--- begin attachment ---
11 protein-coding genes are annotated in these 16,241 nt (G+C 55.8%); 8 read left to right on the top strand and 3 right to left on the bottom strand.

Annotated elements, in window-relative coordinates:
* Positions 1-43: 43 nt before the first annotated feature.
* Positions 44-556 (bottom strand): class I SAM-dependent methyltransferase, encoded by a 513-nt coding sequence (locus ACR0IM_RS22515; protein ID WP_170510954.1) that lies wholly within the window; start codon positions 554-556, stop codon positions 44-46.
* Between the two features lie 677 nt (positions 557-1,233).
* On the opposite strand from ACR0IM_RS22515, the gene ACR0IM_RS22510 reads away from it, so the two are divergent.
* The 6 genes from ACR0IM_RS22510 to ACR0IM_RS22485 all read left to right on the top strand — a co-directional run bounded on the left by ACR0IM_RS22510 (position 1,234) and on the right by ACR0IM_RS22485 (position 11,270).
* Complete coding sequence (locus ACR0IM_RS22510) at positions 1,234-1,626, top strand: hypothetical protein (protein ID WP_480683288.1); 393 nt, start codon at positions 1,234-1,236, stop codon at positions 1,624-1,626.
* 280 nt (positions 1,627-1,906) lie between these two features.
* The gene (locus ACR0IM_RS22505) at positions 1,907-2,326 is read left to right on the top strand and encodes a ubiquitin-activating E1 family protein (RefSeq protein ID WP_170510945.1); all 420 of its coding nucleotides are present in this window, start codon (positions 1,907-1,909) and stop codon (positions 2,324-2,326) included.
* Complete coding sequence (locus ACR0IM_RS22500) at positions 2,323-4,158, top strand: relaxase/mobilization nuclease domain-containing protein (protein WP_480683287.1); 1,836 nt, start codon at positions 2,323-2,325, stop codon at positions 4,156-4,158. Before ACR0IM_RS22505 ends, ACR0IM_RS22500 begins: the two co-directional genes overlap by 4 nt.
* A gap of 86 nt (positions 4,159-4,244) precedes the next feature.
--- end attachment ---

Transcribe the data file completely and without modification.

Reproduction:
11 protein-coding genes are annotated in these 16,241 nt (G+C 55.8%); 8 read left to right on the top strand and 3 right to left on the bottom strand.

Annotated elements, in window-relative coordinates:
* Positions 1-43: 43 nt before the first annotated feature.
* Positions 44-556 (bottom strand): class I SAM-dependent methyltransferase, encoded by a 513-nt coding sequence (locus ACR0IM_RS22515; protein ID WP_170510954.1) that lies wholly within the window; start codon positions 554-556, stop codon positions 44-46.
* Between the two features lie 677 nt (positions 557-1,233).
* On the opposite strand from ACR0IM_RS22515, the gene ACR0IM_RS22510 reads away from it, so the two are divergent.
* The 6 genes from ACR0IM_RS22510 to ACR0IM_RS22485 all read left to right on the top strand — a co-directional run bounded on the left by ACR0IM_RS22510 (position 1,234) and on the right by ACR0IM_RS22485 (position 11,270).
* Complete coding sequence (locus ACR0IM_RS22510) at positions 1,234-1,626, top strand: hypothetical protein (protein ID WP_480683288.1); 393 nt, start codon at positions 1,234-1,236, stop codon at positions 1,624-1,626.
* 280 nt (positions 1,627-1,906) lie between these two features.
* The gene (locus ACR0IM_RS22505) at positions 1,907-2,326 is read left to right on the top strand and encodes a ubiquitin-activating E1 family protein (RefSeq protein ID WP_170510945.1); all 420 of its coding nucleotides are present in this window, start codon (positions 1,907-1,909) and stop codon (positions 2,324-2,326) included.
* Complete coding sequence (locus ACR0IM_RS22500) at positions 2,323-4,158, top strand: relaxase/mobilization nuclease domain-containing protein (protein WP_480683287.1); 1,836 nt, start codon at positions 2,323-2,325, stop codon at positions 4,156-4,158. Before ACR0IM_RS22505 ends, ACR0IM_RS22500 begins: the two co-directional genes overlap by 4 nt.
* A gap of 86 nt (positions 4,159-4,244) precedes the next feature.